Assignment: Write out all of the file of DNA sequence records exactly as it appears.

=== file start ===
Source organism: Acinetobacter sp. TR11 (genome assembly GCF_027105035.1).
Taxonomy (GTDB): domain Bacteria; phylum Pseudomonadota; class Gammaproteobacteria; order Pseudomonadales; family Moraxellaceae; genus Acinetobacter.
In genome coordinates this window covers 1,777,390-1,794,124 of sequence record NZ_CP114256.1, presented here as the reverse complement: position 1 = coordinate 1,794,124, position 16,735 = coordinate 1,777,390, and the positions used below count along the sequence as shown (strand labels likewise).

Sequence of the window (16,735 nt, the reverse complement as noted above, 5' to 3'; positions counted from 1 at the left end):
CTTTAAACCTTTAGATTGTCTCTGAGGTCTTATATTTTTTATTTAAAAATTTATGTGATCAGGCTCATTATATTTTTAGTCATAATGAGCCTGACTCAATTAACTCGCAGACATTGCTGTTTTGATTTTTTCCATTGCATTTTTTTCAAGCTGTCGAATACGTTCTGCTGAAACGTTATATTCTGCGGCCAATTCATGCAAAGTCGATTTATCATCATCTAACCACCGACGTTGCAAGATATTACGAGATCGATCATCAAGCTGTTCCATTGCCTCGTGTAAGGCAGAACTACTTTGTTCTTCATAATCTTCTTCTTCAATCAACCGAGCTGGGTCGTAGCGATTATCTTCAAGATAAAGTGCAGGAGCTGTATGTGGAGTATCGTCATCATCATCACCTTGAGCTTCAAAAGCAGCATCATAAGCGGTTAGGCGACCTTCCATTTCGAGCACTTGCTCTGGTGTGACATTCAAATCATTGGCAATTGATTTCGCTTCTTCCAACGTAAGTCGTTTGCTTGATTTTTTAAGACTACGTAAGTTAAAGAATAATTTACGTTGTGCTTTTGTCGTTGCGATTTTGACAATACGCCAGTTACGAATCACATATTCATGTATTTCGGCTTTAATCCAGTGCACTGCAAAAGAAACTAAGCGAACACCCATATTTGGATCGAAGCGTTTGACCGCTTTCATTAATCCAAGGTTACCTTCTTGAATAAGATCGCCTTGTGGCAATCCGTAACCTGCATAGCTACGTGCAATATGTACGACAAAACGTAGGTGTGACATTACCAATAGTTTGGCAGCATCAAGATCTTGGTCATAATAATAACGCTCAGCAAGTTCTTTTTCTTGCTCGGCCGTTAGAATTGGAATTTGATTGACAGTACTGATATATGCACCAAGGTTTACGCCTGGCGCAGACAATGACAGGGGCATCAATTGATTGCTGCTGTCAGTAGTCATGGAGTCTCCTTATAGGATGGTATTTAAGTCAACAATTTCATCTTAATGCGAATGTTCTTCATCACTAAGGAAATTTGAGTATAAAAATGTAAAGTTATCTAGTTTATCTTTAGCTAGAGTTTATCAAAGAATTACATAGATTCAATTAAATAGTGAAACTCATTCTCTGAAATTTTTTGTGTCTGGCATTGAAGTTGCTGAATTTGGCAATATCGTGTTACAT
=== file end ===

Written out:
Source organism: Acinetobacter sp. TR11 (genome assembly GCF_027105035.1).
Taxonomy (GTDB): domain Bacteria; phylum Pseudomonadota; class Gammaproteobacteria; order Pseudomonadales; family Moraxellaceae; genus Acinetobacter.
In genome coordinates this window covers 1,777,390-1,794,124 of sequence record NZ_CP114256.1, presented here as the reverse complement: position 1 = coordinate 1,794,124, position 16,735 = coordinate 1,777,390, and the positions used below count along the sequence as shown (strand labels likewise).

Sequence of the window (16,735 nt, the reverse complement as noted above, 5' to 3'; positions counted from 1 at the left end):
CTTTAAACCTTTAGATTGTCTCTGAGGTCTTATATTTTTTATTTAAAAATTTATGTGATCAGGCTCATTATATTTTTAGTCATAATGAGCCTGACTCAATTAACTCGCAGACATTGCTGTTTTGATTTTTTCCATTGCATTTTTTTCAAGCTGTCGAATACGTTCTGCTGAAACGTTATATTCTGCGGCCAATTCATGCAAAGTCGATTTATCATCATCTAACCACCGACGTTGCAAGATATTACGAGATCGATCATCAAGCTGTTCCATTGCCTCGTGTAAGGCAGAACTACTTTGTTCTTCATAATCTTCTTCTTCAATCAACCGAGCTGGGTCGTAGCGATTATCTTCAAGATAAAGTGCAGGAGCTGTATGTGGAGTATCGTCATCATCATCACCTTGAGCTTCAAAAGCAGCATCATAAGCGGTTAGGCGACCTTCCATTTCGAGCACTTGCTCTGGTGTGACATTCAAATCATTGGCAATTGATTTCGCTTCTTCCAACGTAAGTCGTTTGCTTGATTTTTTAAGACTACGTAAGTTAAAGAATAATTTACGTTGTGCTTTTGTCGTTGCGATTTTGACAATACGCCAGTTACGAATCACATATTCATGTATTTCGGCTTTAATCCAGTGCACTGCAAAAGAAACTAAGCGAACACCCATATTTGGATCGAAGCGTTTGACCGCTTTCATTAATCCAAGGTTACCTTCTTGAATAAGATCGCCTTGTGGCAATCCGTAACCTGCATAGCTACGTGCAATATGTACGACAAAACGTAGGTGTGACATTACCAATAGTTTGGCAGCATCAAGATCTTGGTCATAATAATAACGCTCAGCAAGTTCTTTTTCTTGCTCGGCCGTTAGAATTGGAATTTGATTGACAGTACTGATATATGCACCAAGGTTTACGCCTGGCGCAGACAATGACAGGGGCATCAATTGATTGCTGCTGTCAGTAGTCATGGAGTCTCCTTATAGGATGGTATTTAAGTCAACAATTTCATCTTAATGCGAATGTTCTTCATCACTAAGGAAATTTGAGTATAAAAATGTAAAGTTATCTAGTTTATCTTTAGCTAGAGTTTATCAAAGAATTACATAGATTCAATTAAATAGTGAAACTCATTCTCTGAAATTTTTTGTGTCTGGCATTGAAGTTGCTGAATTTGGCAATATCGTGTTACAT